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VIDEO DOI: https://doi.org/10.48448/as9k-1415


AAA Annual Meeting 2021

November 18, 2021

Baltimore, United States

Jews and the Idea of Jews: Ethnographic Disruptions





The past two decades have seen a substantive change in the way that the ethnography of Jews and Jewishness has been conceived. In this “new Jewish ethnography,” anthropologists working on every continent approach the study of Jews and Jewish topics in ways that complicate the category of “Jew,” and bring profound insights to anthropological theory writ large. The current generation of ethnographers comes to the study of Jewish themes through our scholarly interests in core areas of anthropological theory and praxis, problematizing understandings of identity and practice through explorations of a diasporic, transnational, multiracial, multicultural “imagined community.” Further, we recognize the complex representational valences of Jewishness and the way these symbols are deployed, including in the absence of Jews. Increasingly working in the global periphery, ethnographers of Jewishness find that Jews in a wide range of contexts make use of the surrounding cultural idioms and reigning ideologies to make sense of their experience. In this new work, Jewish identity is understood as something experienced and practiced, contingent, syncretic, dynamic, and constructed • people engaged in complex subject formation • affirming that Jewishness is neither singular nor inherently “Jewish.” This roundtable brings together multiple generations of anthropologists, with institutional bases in four countries, and research in several geographical regions, to evaluate the state of the field and explore the intersecting themes that our research engages. These themes include: reconsiderations of the notion of “peoplehood” in light of contemporary genetic research and virtual community formation; the afterlives of research post-publication; multiple forms of cultural mediation through virtual engagements and representations of Jews in film and television; the relationships between fiction and ethnography (in writing and visual media); shifting racial-ethnic landscapes in which Jews are represented as people of color and/or uber-white or (re)cast themselves in racially disruptive terms; reconceptualizations of Jewish heritage through revitalization of Jewish languages, music and food traditions; contradictory forms of Jewish political engagement and the political uses of Jewish symbols; and the paradoxes of being “at home” without a “homeland,” where the “in-gathering” of the Jewish people is electronic, especially in the time of COVID.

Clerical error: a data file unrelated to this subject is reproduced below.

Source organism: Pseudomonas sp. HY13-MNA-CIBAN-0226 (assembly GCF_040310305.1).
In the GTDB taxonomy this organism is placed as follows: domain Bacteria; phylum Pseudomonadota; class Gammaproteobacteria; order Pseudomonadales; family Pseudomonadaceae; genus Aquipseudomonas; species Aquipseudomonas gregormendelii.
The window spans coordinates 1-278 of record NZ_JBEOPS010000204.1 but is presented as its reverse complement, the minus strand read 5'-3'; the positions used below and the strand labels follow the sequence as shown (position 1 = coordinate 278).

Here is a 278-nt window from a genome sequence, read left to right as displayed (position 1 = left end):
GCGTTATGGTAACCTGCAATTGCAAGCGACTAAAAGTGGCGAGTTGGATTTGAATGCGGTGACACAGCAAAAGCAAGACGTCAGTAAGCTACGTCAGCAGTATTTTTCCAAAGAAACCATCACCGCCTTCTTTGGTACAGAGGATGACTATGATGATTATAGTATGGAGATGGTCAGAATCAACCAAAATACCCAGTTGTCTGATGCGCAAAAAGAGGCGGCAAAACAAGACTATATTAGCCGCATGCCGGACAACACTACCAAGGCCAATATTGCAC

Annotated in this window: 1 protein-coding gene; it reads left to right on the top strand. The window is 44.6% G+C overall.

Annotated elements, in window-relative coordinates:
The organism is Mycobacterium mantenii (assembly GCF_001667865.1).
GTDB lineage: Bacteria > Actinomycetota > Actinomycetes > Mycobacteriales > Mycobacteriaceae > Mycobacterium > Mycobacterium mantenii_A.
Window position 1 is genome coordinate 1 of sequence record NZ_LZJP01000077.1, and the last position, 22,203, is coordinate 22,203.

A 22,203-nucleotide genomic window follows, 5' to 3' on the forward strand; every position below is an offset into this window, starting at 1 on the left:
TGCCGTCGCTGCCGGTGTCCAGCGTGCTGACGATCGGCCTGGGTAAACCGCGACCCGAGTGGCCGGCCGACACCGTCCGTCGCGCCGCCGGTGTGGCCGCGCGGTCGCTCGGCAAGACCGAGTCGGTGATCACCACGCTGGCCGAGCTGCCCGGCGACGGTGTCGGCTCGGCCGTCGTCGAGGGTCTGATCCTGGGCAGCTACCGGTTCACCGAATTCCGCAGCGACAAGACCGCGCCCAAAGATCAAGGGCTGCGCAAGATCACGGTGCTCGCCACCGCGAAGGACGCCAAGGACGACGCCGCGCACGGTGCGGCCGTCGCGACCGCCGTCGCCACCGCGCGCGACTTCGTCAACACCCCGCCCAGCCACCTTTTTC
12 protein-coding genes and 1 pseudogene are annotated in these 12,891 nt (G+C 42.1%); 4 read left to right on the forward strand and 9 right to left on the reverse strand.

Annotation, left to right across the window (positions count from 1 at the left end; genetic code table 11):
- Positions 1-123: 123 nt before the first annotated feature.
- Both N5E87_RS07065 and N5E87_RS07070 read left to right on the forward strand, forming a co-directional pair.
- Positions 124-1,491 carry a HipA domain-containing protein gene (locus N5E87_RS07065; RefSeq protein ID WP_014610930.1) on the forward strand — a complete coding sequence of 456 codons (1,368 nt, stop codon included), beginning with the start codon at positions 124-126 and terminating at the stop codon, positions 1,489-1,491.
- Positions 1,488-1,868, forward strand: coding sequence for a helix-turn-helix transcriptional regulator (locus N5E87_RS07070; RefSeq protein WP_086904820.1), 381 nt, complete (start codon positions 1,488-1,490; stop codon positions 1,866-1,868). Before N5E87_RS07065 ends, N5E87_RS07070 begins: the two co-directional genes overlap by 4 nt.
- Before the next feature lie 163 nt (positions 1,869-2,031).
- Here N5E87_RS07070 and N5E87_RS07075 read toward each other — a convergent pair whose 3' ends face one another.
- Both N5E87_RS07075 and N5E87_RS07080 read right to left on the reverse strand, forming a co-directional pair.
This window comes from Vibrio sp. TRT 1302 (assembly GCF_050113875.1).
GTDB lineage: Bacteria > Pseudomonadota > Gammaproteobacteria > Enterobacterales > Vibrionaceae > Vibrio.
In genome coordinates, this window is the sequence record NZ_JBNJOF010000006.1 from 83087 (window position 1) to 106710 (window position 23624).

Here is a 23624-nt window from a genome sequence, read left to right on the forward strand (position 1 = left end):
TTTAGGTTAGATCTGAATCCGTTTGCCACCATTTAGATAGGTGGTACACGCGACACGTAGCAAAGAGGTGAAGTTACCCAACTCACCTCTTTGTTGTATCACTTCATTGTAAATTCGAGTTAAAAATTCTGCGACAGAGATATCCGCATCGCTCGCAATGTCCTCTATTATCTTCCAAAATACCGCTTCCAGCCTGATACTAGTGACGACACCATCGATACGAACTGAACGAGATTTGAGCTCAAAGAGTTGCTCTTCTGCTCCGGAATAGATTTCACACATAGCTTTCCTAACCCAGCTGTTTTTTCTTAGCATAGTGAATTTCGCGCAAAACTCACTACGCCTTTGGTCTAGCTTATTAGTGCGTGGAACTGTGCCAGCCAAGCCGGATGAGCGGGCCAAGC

Transcript English (automatic)

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